clock menu more-arrow no yes

Filed under:

What we learned about Miles Bridges at Summer League and what it means going forward

New, comments

Miles Bridges played well during Summer League, but what does that mean for his role next season and where can he improve?

Bucknell v Michigan State Photo by Gregory Shamus/Getty Images

The Charlotte Hornets Summer League has come and gone, and while it did not end with a championship, there were several bright spots for the young Hornets.

Head coach James Borrego sent second-year players Malik Monk, Dwayne Bacon and Willy Hernagomez (third year) to start alongside rookies Miles Bridges and Devonte Graham. The thought was that these guys are likely to play actual minutes together this season, so better to start working on their chemistry now.

Each of the veterans provided hope and showed improvement, but most eyes were on first-round draft pick Miles Bridges. Bridges played and started all five games for the Hornets, and it is clear there is a lot to work with. It wasn’t all pretty, but it was exciting.

So what did we learn from Bridges in summer league and what does that mean for his role with the Hornets this season?

The Numbers

As my colleague Nick Denning pointed out, Bridges averaged 15 points per game on 34 percent shooting from the field. He also averaged 8.2 rebounds, 1.8 assists, 1.4 steals and 1.2 blocks per game. However, he shot just 20 percent from 3. While the shooting numbers were not great, Bridges displayed a well-rounded game. Spending time at the three and the four, Bridges did an excellent job of mixing in jump shots with his driving game. Let’s dive into what worked well on offense.

Offense

Let’s start with the positives. The second year at Michigan State paid off for Bridges as he is much stronger and much more filled out than the average rookie. Bridges used his muscular physique to get easy opportunities on the offensive glass and get to the free throw line. During summer league Bridges averaged 3.6 free throw attempts on 83 percent shooting, and also averaged 2.4 offensive rebounds per game. His ability to score easily while rounding out his offensive game is important.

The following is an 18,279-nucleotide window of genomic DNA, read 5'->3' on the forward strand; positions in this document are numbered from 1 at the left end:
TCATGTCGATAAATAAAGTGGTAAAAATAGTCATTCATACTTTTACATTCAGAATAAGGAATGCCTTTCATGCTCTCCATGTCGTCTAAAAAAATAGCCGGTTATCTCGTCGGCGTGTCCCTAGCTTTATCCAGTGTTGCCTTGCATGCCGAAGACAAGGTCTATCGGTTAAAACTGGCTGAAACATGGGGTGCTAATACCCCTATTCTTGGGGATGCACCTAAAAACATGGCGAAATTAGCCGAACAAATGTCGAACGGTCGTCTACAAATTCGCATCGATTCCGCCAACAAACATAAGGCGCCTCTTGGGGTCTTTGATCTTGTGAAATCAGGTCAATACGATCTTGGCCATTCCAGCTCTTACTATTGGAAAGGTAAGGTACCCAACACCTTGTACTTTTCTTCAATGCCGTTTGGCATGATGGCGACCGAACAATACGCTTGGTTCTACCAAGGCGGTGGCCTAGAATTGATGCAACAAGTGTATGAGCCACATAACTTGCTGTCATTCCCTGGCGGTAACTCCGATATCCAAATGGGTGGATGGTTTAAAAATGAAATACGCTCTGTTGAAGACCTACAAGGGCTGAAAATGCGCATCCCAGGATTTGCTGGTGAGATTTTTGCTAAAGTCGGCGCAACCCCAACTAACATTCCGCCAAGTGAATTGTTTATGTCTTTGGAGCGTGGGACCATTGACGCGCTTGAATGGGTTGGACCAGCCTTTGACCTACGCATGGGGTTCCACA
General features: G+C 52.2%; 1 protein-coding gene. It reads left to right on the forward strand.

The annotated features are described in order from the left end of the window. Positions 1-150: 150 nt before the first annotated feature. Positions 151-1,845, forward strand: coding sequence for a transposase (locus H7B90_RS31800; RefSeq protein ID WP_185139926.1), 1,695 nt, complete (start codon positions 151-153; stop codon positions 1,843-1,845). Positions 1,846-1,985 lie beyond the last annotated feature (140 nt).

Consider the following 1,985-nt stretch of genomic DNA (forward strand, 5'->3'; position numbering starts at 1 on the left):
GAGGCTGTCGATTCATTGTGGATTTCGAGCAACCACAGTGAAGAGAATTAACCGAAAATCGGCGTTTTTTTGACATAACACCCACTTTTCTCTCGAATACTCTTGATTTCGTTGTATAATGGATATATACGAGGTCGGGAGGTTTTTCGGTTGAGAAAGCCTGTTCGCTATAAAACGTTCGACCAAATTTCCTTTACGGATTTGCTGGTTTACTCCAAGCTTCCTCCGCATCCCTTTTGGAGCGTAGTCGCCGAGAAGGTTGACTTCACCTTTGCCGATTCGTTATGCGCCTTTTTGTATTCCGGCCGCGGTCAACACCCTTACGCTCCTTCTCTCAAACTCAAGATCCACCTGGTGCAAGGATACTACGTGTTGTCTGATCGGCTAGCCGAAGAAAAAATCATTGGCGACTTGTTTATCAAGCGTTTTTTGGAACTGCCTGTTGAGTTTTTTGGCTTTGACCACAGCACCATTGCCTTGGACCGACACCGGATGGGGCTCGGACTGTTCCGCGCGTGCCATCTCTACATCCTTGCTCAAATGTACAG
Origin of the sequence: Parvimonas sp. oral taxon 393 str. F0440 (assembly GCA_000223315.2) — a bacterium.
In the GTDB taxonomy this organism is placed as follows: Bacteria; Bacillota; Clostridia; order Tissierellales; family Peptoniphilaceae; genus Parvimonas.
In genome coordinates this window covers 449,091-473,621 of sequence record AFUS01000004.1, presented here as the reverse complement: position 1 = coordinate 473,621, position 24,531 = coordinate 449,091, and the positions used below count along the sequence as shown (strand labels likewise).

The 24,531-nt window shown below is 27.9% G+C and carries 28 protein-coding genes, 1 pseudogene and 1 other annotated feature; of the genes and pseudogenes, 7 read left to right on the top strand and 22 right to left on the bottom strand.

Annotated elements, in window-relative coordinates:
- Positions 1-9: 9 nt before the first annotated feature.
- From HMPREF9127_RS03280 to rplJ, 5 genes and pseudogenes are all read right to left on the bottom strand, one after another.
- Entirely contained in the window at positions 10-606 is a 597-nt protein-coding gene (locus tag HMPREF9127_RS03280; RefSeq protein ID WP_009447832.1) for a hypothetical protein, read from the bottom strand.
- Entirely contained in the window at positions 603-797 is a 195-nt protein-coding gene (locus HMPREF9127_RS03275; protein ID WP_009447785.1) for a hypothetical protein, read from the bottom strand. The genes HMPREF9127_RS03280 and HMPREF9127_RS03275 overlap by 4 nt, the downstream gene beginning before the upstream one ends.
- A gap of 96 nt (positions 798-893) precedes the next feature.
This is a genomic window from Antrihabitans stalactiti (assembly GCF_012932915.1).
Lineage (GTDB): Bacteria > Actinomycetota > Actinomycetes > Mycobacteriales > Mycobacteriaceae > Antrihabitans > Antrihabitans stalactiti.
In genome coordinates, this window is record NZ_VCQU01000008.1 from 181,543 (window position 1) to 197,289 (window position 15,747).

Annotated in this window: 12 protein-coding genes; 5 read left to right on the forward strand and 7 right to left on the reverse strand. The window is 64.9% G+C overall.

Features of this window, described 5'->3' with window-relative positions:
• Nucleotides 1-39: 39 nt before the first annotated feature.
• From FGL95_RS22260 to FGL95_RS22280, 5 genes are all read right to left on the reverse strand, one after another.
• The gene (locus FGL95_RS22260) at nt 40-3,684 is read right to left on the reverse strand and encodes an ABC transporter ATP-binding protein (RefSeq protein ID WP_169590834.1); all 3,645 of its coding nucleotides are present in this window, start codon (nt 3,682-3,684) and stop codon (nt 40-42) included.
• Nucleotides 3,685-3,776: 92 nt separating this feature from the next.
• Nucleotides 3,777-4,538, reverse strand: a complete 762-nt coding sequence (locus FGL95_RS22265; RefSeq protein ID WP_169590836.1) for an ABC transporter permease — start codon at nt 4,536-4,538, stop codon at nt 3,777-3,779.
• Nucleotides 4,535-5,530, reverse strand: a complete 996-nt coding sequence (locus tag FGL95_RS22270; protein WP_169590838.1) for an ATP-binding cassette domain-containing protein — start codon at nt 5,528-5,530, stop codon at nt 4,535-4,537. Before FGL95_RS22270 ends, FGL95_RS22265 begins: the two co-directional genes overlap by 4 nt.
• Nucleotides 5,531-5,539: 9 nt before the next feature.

In their opening game, Malik Monk was the first option, while Bridges was probably the third or fourth option behind Monk, Willy Hernagomez, and Dwayne Bacon. After Monk went down, Bridges became the second or third option and then when Willy left, Bridges shouldered the scoring load along with Bacon.

It is valuable that Bridges got experience playing different roles. Also, it is important to remember that Bridges will likely come off the bench to start the season and won’t be the number one or two option, so his efficiency will likely go up in the regular season when he has more of a defined role.

Still, Bridges struggled with things rookies often struggle with. One was shot selection. The good news was he was confident and aggressive, but sometimes he bit off a little more than he could chew. (Like when he tried a double spin move, throw it off the backboard slam. If he finished it, it might have been the play of summer league.) As for 3-pointers, his mechanics need to be ironed out, but it looks pretty good. I mentioned earlier he only shot 20 percent on 30 attempts. It was good to see him keep his confidence from deep, despite a lot of misses. During the regular season he should benefit from cleaner looks with improved spacing, and besides, we didn’t draft him to be a sniper.

His poor shooting numbers led to a true shooting percentage of 43 percent and a 38 percent effective field goal percentage, which are not good, but he did enough to show value and potential. He only turned it over 1.2 times per game, which was very good, and was a great rebounder on both sides of the floor. As for passing, I didn’t see much regarding advanced playmaking, but he was able to make a simple read and wasn’t a ball hog either.